Captain Eric “Winkle” Brown, the pilot who flew more types of planes than anyone in history, has died in Britain at the age of 97.
He has been described as the Scotsman whose real adventures made James Bond’s fictional life seem dull by comparison.
Captain Brown has the world record for flying the greatest number of different types of aircraft – 487.
He also has the world record for the most flight deck landings – 2407 over the course of 65 years.
Aviation experts say the records set by the Navy test pilot and war hero are unlikely to ever be broken.
Captain Brown was born near Edinburgh in 1919.
He developed a passion for flying when his father took him for his first flight in a biplane as a young child.
“I would be about 10 years of age, much to my mother’s absolute horror,” Captain Brown told the BBC in the 2015 documentary, Britain’s Greatest Pilot.
“I suppose she wanted to preserve her young son.”
He worked as a diplomat in Germany in the lead-up to World War II, becoming fluent in German and witnessing some of the period’s most significant events.
“I’ve read many stories that said Hitler ignored him (four-time US Olympic gold medallist Jesse Owens),” Mr Brown told the BBC.
“Now this is quite untrue because I actually witnessed Hitler shaking hands with Jesse Owens and congratulating him on what he had achieved.”
At the outbreak of war, Captain Brown joined the Royal Navy Volunteer Reserve as a Fleet Air Arm pilot.
Known as Winkle for his small stature, Captain Brown became renowned for his hardiness and bravery.
Remarkably, he lived through 11 plane crashes.
And in 1941 he was one of only two men who survived the sinking of HMS Audacity by a German U-Boat.
“Our carrier reared up. I heard the twang of the hawses holding the aircraft breaking,” he told the BBC.
“The six aircraft just broke loose, moved down the deck into these guys standing there. Oh, it was absolute chaos.”
Just before this disaster, Captain Brown had been identified as a pilot with talent.
“Unknown to me, the captain of the Audacity said I had a facility for deck landing and the Admiralty should make use of it,” he said.
“I got a telegram asking me to undertake a series of trials on various carriers.”
However, flying was not all that Captain Brown experienced.
He witnessed the liberation of the Bergen-Belsen concentration camp, and used his fluent German to interrogate senior Nazis, including the head of the German Luftwaffe, Hermann Goering.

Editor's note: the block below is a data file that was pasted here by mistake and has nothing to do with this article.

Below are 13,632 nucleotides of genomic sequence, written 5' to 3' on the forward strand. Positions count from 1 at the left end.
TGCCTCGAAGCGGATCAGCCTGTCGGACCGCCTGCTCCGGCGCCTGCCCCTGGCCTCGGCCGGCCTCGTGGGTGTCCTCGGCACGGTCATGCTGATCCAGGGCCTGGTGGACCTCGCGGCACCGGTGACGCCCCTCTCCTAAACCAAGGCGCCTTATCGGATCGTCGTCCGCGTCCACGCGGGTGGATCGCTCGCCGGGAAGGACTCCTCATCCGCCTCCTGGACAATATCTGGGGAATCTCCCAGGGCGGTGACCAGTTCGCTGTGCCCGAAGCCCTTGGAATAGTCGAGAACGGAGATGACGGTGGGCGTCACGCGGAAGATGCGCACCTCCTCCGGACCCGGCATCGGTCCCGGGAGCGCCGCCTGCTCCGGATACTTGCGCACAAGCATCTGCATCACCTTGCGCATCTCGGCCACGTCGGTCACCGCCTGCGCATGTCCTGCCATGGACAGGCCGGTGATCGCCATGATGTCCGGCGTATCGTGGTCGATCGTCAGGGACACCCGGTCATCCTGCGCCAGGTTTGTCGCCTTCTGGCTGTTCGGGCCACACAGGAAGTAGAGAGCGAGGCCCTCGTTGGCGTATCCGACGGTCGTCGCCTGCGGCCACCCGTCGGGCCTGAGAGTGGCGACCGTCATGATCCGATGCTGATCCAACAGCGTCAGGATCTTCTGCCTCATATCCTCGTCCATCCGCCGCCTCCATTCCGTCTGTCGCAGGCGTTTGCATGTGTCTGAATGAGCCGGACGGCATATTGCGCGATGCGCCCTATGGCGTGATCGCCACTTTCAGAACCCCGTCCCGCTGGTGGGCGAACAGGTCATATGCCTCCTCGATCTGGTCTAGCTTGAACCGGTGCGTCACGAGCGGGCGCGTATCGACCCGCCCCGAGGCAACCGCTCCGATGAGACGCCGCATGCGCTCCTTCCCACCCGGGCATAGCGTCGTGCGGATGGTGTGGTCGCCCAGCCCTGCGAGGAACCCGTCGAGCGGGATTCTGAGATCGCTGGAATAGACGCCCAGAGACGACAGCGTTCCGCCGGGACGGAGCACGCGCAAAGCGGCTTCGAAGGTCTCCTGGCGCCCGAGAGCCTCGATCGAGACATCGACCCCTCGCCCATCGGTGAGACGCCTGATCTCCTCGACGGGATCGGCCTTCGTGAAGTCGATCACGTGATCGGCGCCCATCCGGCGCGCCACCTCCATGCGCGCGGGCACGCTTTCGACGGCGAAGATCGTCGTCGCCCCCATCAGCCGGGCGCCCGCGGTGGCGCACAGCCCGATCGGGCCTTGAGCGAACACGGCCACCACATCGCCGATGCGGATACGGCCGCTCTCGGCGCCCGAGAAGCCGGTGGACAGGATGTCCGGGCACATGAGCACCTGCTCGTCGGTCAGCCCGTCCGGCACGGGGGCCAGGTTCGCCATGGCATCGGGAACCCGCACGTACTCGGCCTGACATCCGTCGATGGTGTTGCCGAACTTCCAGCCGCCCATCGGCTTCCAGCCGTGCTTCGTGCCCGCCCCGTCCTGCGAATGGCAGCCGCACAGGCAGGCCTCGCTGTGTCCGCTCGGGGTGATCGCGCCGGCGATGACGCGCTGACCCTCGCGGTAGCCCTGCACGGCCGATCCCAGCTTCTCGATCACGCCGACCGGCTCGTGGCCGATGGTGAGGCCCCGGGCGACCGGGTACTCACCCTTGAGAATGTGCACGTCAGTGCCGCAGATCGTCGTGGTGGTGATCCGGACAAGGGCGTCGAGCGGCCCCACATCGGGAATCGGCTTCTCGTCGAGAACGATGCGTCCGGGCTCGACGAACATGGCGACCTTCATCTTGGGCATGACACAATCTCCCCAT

Records unlikely to ever be broken
Antony Grage, the president of the aviation historical society of Australia, has credited Captain Brown as an exceptional pilot.
“He was extraordinary because he flew a very large number of different types of aircraft, mainly during the Second World War and immediately after the Second World War,” he said.
“This was because he was a very accurate flyer. He could land an aeroplane anywhere.”
Mr Grage said it is unlikely Captain Brown’s records will ever be broken.
“In the days of the Second World War new aircrafts were being designed quite quickly and produced very quickly just because of the urgencies of war,” he said.
“Nowadays war planes, and for that matter civil aircraft, have very long lives.
“They get updated the whole time but still a particular type.”
Captain Brown successfully tested planes considered so dangerous that they were described as suicide missions by his superiors.
His contribution to flight covered everything from transonic flight, analysis of German jets and rocket aircraft, and the first carrier deck-landing of a jet aircraft.
Flying was Captain Brown’s lifelong passion.
“At first when I had to retire I think it was a feeling similar to a drug addict haves when he no longer can get his drugs,” he told the BBC.
“Withdrawal symptoms were fierce for about a year.
“Then I came to terms with it after a year, but it wasn’t easy.”
Captain Brown’s wife Lynn passed away in 1998. They were married for 56 years.
He is survived by his son.